This is what you get if you decouple reward and results

Anyone who has worked in a non-unionised private sector job is liable to spray coffee at their screen when they read what civil servants who work over 36 hours a week can do:

A growing number of officials are understood to be working nine-day fortnights by cutting short their lunch breaks and extending normal hours by staying in their offices until 6pm. Civil servants are also allowed to count delays in arriving for work because of late trains or traffic congestion towards their contracted working week.
Until 6pm! Those poor slave-driven creatures. The irony of London Underground Government employees reducing the hours worked of other London-based Government employees is delicious. Unless you're the poor schmuck paying taxes to fund this.

We shouldn't be surprised at this. It's the natural consequence of the fact that there's a very loose connection between civil servants' presence in the office and the practical output of their department. It's even possible that there is a positive result for the tax payer, in that the natural tendency of office-based Government employees is to obstruct and destroy practical productivity by the rest of the nation; few indeed are the non-vocational Government employees whose hours in the office make a positive contribution to the nation's GDP.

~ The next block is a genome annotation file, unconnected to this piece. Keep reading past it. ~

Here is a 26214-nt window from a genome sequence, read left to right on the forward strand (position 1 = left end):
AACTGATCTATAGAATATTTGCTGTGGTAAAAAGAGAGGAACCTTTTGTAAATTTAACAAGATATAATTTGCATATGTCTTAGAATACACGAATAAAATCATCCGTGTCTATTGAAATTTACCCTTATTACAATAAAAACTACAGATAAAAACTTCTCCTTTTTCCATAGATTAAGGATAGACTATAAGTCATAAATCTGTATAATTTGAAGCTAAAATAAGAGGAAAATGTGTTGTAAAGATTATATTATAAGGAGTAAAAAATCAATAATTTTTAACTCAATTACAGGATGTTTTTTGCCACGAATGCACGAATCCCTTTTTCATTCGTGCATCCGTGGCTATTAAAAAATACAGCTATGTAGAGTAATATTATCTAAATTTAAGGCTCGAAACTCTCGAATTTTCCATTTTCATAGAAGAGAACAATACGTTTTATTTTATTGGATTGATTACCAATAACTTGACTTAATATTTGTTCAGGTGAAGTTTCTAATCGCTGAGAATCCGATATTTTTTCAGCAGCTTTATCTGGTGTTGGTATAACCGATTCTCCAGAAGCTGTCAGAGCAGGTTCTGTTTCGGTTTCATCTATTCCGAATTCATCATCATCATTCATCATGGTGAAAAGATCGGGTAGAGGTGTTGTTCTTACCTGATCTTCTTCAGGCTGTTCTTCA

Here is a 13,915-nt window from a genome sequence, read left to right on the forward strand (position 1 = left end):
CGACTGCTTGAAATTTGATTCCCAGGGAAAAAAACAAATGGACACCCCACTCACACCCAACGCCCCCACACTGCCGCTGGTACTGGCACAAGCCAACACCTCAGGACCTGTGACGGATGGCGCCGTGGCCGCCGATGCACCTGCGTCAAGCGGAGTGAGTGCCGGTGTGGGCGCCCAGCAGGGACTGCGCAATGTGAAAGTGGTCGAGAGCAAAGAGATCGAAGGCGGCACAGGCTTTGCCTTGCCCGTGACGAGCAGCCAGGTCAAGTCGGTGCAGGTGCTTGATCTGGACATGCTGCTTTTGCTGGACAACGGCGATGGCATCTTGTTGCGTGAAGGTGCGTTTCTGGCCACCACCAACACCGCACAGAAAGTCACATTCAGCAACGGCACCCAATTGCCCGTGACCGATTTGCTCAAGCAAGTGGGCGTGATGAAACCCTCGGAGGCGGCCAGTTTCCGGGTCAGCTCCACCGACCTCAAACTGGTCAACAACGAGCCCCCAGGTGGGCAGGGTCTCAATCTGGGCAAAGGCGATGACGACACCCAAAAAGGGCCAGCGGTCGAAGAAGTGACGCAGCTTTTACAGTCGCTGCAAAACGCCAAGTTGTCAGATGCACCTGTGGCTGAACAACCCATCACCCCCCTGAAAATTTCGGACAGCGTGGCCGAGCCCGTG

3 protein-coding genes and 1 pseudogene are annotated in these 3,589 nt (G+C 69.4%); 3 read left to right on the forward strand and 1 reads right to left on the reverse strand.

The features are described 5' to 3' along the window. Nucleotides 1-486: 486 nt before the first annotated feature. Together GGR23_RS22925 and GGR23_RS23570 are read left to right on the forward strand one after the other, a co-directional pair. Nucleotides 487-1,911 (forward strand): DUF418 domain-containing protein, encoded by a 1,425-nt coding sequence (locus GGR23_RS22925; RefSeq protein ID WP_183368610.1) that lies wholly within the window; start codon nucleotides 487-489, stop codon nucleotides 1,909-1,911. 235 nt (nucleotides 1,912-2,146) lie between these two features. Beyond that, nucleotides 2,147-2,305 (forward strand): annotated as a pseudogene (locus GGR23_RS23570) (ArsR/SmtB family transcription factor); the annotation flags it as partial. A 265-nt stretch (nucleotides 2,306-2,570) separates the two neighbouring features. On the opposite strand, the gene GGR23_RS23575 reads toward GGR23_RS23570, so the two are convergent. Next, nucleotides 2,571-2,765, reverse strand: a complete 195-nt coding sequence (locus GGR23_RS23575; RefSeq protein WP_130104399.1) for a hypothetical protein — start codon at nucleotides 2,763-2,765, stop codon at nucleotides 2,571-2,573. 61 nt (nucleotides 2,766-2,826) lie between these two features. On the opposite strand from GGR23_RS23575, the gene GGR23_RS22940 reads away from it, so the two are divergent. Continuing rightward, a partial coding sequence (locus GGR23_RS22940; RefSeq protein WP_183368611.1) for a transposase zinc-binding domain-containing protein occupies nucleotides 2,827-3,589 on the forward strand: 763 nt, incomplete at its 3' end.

The Civil Service’s "flexitime" document, which covers the working conditions of tens of thousands of officials, says that "with the exception of the senior Civil Service, all staff are eligible to work flexitime".
It says that the standard working week is 36 hours in London and 37 hours outside the capital. This means the standard working day is slightly longer than 9am to 5pm, with an hour for lunch.
May I quote Dilbert: "Work can be very rewarding; you should try it."

No comments:

Post a Comment

All comments are subject to retrospective moderation. I will only reject spam, gratuitous abuse, and wilful stupidity.